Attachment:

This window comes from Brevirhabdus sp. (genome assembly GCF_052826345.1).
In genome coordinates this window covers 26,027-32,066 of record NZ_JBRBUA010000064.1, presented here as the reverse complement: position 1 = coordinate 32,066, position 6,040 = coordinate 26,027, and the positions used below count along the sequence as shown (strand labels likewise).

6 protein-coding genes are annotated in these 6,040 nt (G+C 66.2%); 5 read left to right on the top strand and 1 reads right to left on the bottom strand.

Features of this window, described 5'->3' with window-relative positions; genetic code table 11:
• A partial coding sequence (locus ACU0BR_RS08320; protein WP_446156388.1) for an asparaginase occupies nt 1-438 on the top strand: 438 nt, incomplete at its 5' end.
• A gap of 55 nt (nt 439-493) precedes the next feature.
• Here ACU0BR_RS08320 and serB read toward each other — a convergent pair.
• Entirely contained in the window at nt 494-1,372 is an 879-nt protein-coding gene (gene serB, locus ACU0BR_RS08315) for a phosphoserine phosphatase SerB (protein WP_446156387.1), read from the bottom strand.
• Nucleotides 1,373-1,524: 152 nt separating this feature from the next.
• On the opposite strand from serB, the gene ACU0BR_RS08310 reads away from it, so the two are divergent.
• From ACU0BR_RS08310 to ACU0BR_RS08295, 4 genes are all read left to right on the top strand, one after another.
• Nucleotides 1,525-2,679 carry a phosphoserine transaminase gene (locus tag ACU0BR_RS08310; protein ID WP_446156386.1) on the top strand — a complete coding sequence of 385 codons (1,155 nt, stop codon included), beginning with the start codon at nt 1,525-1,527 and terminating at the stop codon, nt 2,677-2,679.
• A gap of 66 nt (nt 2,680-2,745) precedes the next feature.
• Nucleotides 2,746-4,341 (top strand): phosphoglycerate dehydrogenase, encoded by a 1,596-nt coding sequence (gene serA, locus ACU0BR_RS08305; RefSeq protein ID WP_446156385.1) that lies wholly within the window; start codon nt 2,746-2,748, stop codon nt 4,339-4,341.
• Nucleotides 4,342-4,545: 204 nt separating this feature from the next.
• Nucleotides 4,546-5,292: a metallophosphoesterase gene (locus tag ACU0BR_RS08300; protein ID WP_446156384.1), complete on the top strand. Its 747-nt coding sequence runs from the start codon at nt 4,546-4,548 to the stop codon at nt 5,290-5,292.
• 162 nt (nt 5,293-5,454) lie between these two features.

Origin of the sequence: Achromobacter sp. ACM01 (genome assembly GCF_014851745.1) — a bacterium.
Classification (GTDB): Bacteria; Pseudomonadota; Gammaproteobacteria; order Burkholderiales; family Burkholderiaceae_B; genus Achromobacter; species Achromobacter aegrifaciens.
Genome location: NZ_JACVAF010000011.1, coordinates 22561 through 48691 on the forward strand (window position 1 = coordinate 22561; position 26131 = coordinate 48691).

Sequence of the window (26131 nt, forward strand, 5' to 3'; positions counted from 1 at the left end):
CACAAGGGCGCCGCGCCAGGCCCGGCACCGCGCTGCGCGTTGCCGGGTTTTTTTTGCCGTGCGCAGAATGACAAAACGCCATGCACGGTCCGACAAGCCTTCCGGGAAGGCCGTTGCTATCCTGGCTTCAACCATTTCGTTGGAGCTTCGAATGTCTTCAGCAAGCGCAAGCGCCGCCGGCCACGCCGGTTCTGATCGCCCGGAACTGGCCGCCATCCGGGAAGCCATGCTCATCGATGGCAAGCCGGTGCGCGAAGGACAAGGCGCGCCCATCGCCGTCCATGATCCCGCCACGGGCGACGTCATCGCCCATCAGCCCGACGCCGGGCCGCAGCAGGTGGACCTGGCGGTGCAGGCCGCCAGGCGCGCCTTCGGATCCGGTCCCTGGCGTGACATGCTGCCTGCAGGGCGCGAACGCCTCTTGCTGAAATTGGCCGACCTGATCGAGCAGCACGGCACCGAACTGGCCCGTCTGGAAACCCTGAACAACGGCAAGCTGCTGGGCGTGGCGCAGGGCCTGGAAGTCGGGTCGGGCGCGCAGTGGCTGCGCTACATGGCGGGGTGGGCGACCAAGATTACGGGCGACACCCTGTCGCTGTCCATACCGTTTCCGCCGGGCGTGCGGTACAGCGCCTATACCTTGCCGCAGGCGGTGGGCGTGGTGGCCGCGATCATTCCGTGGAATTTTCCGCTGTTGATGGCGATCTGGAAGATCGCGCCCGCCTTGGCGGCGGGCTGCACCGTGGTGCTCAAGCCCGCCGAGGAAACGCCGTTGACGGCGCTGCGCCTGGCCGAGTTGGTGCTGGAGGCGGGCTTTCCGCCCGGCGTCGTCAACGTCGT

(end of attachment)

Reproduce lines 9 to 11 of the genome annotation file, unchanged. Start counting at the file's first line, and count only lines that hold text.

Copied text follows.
• Nucleotides 1,373-1,524: 152 nt separating this feature from the next.
• On the opposite strand from serB, the gene ACU0BR_RS08310 reads away from it, so the two are divergent.
• From ACU0BR_RS08310 to ACU0BR_RS08295, 4 genes are all read left to right on the top strand, one after another.